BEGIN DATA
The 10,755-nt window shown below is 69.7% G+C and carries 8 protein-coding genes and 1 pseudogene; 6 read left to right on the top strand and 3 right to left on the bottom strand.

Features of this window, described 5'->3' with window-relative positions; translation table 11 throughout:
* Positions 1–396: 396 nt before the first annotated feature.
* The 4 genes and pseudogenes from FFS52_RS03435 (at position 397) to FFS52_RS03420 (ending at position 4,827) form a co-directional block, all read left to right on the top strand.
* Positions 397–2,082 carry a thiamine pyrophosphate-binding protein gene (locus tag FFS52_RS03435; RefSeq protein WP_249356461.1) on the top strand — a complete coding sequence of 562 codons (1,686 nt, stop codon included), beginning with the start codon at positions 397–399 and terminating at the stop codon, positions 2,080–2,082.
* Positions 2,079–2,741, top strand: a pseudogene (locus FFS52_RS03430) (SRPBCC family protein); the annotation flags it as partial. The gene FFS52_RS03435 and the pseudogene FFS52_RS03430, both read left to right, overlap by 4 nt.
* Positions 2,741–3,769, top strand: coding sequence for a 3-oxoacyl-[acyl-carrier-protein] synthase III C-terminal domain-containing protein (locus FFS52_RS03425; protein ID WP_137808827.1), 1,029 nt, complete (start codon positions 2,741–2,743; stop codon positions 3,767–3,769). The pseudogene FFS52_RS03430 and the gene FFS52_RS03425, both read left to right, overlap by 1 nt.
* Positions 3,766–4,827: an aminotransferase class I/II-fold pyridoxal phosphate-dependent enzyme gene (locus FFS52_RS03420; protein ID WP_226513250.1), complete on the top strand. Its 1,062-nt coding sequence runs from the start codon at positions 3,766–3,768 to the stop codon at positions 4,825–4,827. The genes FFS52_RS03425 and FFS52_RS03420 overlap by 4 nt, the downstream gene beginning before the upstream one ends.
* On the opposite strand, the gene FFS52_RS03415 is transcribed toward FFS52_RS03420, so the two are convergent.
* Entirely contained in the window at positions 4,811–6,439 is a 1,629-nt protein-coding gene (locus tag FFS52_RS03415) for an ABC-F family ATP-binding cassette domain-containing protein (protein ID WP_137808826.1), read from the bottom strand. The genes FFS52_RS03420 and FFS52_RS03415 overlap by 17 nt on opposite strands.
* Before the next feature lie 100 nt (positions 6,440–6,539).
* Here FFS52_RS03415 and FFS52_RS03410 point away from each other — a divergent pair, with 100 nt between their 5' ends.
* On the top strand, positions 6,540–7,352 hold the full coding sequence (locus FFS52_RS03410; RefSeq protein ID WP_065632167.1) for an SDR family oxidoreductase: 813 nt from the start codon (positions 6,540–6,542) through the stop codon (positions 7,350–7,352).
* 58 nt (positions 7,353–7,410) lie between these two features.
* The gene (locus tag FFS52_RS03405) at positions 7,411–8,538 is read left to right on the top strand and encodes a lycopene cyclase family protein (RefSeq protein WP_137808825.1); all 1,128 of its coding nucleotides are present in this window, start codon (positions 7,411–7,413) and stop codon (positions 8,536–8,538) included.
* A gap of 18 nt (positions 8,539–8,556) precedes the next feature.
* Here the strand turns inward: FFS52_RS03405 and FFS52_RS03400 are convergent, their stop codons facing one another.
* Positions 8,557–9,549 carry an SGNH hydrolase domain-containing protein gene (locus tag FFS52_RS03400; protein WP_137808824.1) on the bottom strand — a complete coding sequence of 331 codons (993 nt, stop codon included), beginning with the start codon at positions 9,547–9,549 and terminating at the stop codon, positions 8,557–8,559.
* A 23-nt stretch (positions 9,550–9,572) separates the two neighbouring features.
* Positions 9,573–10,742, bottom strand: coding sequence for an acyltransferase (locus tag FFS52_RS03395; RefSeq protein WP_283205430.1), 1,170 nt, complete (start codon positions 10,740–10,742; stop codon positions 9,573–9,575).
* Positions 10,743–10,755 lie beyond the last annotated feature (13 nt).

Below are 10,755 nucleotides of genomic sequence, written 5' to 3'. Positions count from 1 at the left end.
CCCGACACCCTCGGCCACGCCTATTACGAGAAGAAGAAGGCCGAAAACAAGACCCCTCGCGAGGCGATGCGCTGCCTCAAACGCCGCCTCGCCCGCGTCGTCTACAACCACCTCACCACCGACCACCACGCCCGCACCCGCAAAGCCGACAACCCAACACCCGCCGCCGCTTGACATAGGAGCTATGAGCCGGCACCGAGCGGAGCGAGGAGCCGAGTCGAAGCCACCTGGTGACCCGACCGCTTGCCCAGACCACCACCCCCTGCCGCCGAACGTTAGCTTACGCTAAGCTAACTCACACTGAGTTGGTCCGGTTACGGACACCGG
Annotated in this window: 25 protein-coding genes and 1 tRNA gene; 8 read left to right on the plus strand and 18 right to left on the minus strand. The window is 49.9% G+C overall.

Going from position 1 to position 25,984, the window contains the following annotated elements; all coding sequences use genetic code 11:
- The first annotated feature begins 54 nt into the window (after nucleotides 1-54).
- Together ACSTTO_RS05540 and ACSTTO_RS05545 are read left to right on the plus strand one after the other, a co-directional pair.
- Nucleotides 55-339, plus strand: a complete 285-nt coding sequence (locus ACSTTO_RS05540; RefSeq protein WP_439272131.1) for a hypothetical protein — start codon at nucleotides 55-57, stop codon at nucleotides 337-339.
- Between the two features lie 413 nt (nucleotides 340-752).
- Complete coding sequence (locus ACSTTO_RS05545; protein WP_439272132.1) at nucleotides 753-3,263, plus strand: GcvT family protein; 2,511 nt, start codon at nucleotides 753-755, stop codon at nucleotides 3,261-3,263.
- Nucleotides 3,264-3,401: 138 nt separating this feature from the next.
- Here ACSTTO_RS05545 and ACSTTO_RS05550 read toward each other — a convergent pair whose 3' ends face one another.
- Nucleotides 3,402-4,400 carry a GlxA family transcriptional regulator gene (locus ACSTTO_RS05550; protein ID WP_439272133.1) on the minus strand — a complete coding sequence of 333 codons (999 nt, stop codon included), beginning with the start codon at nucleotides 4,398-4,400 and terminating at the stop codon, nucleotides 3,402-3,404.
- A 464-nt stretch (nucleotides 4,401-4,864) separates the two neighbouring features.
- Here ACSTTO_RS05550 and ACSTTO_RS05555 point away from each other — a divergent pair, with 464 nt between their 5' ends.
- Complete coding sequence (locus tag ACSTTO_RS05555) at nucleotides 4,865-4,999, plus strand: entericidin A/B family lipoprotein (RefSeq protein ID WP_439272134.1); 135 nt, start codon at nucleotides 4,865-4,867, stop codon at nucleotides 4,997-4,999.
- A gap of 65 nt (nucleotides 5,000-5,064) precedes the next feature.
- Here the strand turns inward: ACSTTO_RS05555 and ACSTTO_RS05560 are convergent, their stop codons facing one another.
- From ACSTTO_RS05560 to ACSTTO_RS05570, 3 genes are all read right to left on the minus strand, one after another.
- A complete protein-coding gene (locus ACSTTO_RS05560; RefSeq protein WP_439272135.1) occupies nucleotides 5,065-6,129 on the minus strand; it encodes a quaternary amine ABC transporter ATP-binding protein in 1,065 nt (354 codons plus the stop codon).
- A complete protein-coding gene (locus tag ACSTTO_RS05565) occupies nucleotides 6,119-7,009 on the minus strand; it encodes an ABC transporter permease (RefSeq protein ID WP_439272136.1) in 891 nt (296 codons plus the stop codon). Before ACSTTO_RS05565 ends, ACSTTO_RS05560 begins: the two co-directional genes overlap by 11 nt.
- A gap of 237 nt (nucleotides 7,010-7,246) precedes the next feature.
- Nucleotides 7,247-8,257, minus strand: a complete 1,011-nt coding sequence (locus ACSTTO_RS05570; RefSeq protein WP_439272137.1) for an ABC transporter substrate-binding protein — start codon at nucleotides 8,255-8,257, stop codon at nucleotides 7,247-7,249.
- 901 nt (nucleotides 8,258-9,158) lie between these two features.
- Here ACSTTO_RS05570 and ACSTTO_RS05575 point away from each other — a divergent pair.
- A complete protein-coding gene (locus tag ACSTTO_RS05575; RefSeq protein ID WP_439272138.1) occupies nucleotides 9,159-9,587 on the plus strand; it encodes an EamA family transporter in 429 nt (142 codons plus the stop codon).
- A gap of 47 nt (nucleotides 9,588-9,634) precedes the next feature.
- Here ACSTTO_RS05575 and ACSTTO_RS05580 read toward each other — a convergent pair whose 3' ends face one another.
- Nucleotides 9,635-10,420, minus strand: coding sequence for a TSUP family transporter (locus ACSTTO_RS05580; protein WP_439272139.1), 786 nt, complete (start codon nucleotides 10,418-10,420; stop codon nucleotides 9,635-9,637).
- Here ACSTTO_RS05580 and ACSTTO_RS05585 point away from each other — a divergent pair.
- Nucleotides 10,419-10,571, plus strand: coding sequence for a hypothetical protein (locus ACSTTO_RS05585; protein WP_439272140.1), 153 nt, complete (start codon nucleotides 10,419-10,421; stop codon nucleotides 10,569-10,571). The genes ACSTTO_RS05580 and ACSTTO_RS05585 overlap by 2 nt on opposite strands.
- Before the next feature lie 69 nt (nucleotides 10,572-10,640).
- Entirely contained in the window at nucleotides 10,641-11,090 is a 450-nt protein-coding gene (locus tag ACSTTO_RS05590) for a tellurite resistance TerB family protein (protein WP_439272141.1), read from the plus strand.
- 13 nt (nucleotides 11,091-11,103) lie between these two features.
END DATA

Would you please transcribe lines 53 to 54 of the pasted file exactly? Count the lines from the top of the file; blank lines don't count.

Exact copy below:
- Entirely contained in the window at nucleotides 10,641-11,090 is a 450-nt protein-coding gene (locus tag ACSTTO_RS05590) for a tellurite resistance TerB family protein (protein WP_439272141.1), read from the plus strand.
- 13 nt (nucleotides 11,091-11,103) lie between these two features.